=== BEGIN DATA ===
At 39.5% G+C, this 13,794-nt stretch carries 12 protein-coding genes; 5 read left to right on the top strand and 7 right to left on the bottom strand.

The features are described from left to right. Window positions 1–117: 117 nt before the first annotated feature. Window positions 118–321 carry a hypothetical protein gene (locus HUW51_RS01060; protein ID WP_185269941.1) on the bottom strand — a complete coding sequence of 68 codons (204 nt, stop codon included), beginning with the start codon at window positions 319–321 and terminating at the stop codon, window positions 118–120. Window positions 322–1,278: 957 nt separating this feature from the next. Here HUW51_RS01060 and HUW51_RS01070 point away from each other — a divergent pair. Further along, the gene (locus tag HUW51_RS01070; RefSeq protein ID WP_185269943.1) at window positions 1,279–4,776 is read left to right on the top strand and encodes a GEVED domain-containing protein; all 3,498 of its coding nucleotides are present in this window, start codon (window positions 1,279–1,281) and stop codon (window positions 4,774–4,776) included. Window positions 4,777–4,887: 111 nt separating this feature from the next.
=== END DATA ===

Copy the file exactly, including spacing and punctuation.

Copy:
At 39.5% G+C, this 13,794-nt stretch carries 12 protein-coding genes; 5 read left to right on the top strand and 7 right to left on the bottom strand.

The features are described from left to right. Window positions 1–117: 117 nt before the first annotated feature. Window positions 118–321 carry a hypothetical protein gene (locus HUW51_RS01060; protein ID WP_185269941.1) on the bottom strand — a complete coding sequence of 68 codons (204 nt, stop codon included), beginning with the start codon at window positions 319–321 and terminating at the stop codon, window positions 118–120. Window positions 322–1,278: 957 nt separating this feature from the next. Here HUW51_RS01060 and HUW51_RS01070 point away from each other — a divergent pair. Further along, the gene (locus tag HUW51_RS01070; RefSeq protein ID WP_185269943.1) at window positions 1,279–4,776 is read left to right on the top strand and encodes a GEVED domain-containing protein; all 3,498 of its coding nucleotides are present in this window, start codon (window positions 1,279–1,281) and stop codon (window positions 4,774–4,776) included. Window positions 4,777–4,887: 111 nt separating this feature from the next.